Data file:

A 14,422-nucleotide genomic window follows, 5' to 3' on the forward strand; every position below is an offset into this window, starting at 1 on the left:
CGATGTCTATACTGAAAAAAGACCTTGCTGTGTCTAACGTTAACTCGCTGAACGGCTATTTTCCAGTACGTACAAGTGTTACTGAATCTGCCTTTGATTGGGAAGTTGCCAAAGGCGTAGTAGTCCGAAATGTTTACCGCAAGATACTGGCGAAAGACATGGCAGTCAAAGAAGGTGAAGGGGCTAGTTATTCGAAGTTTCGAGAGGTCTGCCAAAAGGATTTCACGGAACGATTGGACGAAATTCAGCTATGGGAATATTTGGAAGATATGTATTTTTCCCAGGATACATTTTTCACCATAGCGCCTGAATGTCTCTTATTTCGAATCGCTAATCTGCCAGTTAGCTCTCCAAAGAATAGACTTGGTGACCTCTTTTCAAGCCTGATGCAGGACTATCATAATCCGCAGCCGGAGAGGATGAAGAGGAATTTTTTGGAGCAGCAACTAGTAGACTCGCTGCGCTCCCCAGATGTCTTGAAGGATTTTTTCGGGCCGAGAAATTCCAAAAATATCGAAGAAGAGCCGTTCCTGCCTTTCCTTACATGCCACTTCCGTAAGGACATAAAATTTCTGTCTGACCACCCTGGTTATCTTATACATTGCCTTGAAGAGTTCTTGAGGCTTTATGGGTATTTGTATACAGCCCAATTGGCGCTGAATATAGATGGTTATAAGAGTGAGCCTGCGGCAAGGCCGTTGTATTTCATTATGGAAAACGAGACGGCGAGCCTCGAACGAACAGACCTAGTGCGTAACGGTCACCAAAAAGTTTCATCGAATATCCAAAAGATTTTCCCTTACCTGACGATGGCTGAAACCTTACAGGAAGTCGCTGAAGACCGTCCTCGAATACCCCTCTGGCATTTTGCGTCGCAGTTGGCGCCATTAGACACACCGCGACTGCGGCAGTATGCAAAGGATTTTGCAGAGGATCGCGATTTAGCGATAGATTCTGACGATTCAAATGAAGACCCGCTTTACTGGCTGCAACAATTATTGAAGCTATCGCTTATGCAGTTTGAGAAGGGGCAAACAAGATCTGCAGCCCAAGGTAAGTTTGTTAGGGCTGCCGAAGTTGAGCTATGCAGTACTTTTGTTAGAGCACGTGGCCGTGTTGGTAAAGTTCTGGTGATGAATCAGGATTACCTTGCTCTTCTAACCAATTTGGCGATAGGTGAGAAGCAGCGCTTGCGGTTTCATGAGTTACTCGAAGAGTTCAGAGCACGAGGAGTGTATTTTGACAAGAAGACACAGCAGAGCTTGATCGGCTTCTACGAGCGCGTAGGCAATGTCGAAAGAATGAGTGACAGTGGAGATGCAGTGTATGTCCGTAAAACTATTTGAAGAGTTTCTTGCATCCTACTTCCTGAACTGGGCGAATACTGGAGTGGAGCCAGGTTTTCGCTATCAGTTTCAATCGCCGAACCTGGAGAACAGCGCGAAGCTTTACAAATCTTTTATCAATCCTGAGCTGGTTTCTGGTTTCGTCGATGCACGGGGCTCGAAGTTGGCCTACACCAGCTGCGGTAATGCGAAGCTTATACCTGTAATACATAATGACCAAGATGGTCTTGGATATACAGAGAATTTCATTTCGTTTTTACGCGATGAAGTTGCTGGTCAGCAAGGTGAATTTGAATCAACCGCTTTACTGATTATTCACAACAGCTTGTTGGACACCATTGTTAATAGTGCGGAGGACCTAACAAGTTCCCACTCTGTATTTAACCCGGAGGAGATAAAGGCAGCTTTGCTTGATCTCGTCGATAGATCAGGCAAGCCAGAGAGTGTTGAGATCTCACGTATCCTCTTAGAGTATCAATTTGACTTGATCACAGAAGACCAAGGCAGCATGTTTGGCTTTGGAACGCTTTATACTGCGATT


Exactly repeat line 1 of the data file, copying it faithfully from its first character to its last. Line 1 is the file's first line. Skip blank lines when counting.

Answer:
A 14,422-nucleotide genomic window follows, 5' to 3' on the forward strand; every position below is an offset into this window, starting at 1 on the left: